Thursday, 22 February 2018

One year on.......

An anniversary; a date commemorating an event. A wedding anniversary, a birthday are joyful things Remembrance Sunday a sombre event, but the anniversary of a loved ones passing or a first Christmas without them is unbearable. Our lives are made up of anniversaries good and bad and this week marks a reflective one for my husband and I. It is one year since we miscarried our first baby and marks 12 months of further miscarriages, pregnancies and fear all interspersed with the joy of getting married and creating our first home together. I refuse to use that analogy of a rollercoaster but it certainly feels like we’ve been on some fast paced journey that hasn’t given us the choice to get off to breathe and reflect.

I have been teary over the last few weeks as the enormity of this anniversary has crept up on me. Sad at the hardship we have shared but yet proud of the way it has galvanised us and created this partnership where we feel safe and protected together, ready to fight off life’s challenges.

We are not special. We are not the only couple to suffer loss and struggles conceiving a child, indeed it is everywhere and our story is no better or brutal than anyone else’s. But we own it and I chose to write about it because to me writing is the only way I can collate my thoughts and begin to understand it all. In my opinion, people don’t talk about miscarriage and loss enough. Of course it is an insanely private thing, my late Grandfather certainly wouldn’t be one to advocate openly chatting about one’s issues, but knowing someone else has been through it can sometimes really help a person deep in the mire of it all.

As I read back through my writings from a year ago, and then from last autumn when it happened again, the words scream off the screen at me. It is so raw, painful and honest. I knew that feelings would lessen in time so I feel glad that I wrote back then to fully appreciate their weight. Some of it feels like it was yesterday but others are vague as my body has worked hard to protect me from the pain of it all and forced me to move on.

“I never thought that I would carry my first baby out of the hospital in a jiffy bag. My name written on it in biro, diminishing the significance of its contents. I am that one in four. The potential mother who isn’t.”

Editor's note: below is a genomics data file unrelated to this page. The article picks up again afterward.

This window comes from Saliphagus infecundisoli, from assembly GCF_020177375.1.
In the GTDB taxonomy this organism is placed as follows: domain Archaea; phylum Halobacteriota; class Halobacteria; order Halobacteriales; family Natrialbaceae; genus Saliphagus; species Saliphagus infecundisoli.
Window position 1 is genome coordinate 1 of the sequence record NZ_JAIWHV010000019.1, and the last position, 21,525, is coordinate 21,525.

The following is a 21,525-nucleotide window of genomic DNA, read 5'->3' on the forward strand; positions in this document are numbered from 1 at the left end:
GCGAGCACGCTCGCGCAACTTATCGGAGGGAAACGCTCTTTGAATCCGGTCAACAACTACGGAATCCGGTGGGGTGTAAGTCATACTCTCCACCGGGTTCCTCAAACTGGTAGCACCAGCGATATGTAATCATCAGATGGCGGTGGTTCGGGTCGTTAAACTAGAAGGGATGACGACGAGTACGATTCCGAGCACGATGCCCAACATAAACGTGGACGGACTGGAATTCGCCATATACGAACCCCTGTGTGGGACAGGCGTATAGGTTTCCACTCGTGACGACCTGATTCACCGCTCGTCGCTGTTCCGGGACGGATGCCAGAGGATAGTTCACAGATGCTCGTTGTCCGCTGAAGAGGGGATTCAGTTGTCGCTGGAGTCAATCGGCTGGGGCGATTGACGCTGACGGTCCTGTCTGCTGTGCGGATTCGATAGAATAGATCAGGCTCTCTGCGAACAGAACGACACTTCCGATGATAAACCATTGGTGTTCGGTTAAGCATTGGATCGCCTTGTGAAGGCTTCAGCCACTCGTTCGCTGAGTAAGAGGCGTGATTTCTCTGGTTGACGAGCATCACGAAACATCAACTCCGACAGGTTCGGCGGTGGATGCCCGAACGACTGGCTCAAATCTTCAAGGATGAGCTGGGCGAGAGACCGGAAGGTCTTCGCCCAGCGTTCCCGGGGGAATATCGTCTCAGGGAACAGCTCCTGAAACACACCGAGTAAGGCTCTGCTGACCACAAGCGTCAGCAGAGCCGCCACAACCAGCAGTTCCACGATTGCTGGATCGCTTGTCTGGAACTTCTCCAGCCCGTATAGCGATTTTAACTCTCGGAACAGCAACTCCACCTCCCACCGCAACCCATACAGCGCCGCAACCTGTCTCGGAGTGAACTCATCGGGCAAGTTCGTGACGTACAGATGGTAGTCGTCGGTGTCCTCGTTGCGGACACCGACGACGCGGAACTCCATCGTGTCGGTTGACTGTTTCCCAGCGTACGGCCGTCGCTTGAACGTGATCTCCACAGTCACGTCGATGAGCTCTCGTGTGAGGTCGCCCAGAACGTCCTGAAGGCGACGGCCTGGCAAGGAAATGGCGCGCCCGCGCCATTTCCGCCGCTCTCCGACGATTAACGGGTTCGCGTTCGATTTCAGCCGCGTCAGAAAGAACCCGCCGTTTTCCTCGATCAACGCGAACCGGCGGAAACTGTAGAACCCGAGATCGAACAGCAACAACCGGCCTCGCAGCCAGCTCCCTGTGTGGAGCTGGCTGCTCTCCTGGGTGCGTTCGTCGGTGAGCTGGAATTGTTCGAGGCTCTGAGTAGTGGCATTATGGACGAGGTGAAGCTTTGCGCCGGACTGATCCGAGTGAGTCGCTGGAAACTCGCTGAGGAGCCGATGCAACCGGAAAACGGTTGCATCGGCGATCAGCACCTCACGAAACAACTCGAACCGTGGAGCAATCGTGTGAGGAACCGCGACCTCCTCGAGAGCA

Is how I started my reflection on my first miscarriage. Miscarriage varies for every woman; it can be a quick event in the toilet at work or it can be a rushed to hospital in an ambulance. Unfortunately for me, it was the latter both times with morphine pumping through my veins, my body unable to deal with what was happening.

“As my pupils enlarge and the pain dulls I am carried to the ambulance, my pulse has gotten so weak that it cannot be found. I feel as drained and devoid of life as that vital sign implies. I am wrung out and out of fight. My skin is drained of colour as every part of my being has been sent to my abdomen to fight off this attack. But I couldn’t defeat it on my own, it has won.

Just like last time, the pregnancy matter is removed from me by a doctor. Undignified and sad, it is yanked out like old seaweed from a plastic bucket. That potential for life looking like it never stood a chance. It certainly didn’t in me.”

The self-loathing brought on by a miscarriage is also over-looked. You feel like a failure; a mother who cannot protect her own child, a wife who cannot make her husband happy and a woman who cannot fulfil nature’s purpose. I now feel devastated that I could say such things about myself and mean them whole-heartedly. But it is natural in those weeks after such an event, when the world feels bleak, to blame yourself and I certainly did.

The language used by doctors also doesn’t help; “pregnancy matter” doesn’t quantify the meaning of what I felt was inside of me. I will never forget the sonographer, as I lay on the bed on my 36th birthday straining to see some flicker of life from the mass on the screen, saying “I can’t condemn it as they has been some growth.” CONDEMN! Our second baby wasn’t some old building to be torn down. I understand that they see case after case like ours and it’s their job so emotive language cannot be part of it, but if I ever see that woman again........

However, today is to reflect and not dwell. Anniversaries are to be marked but they are not as significant as the original day. Things stay with you, perhaps even defining you in a new way but the pain can diminish with each passing year. Sadly in life these things happen, and to more people than we realise. Re-writing the Fairytale means to explore exactly that. I can honestly say that despite today’s anniversary I still feel like I am living my fairytale with my Prince firmly by my side. Life will always have the ogres, witches and storms, those fairytale ruiners, that real life creeping in. But there is beauty in survival. Beauty in living through certain events and discovering new strength that you failed to believe was within yourself. Life is never how you imagine it will be, but that’s okay because there will always be some good to be found from the ashes, even if it’s a teeny bit. Promise.

1 comment:

  1. Oh Daniella, I feel your pain. Paul (your cousin in Canada) and I could never conceive despite numerous attempts at various intrusive methods. I must admit that the British side of the family were so supportive and understanding. The Greeks could use a few lessons in sensitivity. I have come to understand that it was not meant to be for Paul and I. My role in this life is not as biological mother but something much different. I have embraced it and found my peace with it. I hope that you can find your peace. You are so blessed with a beautiful and loving family. You write your own fairy tale. The truth is you can have whatever you set your mind to. You are allowed to grieve. You take all the time you need. Kisses from Canada.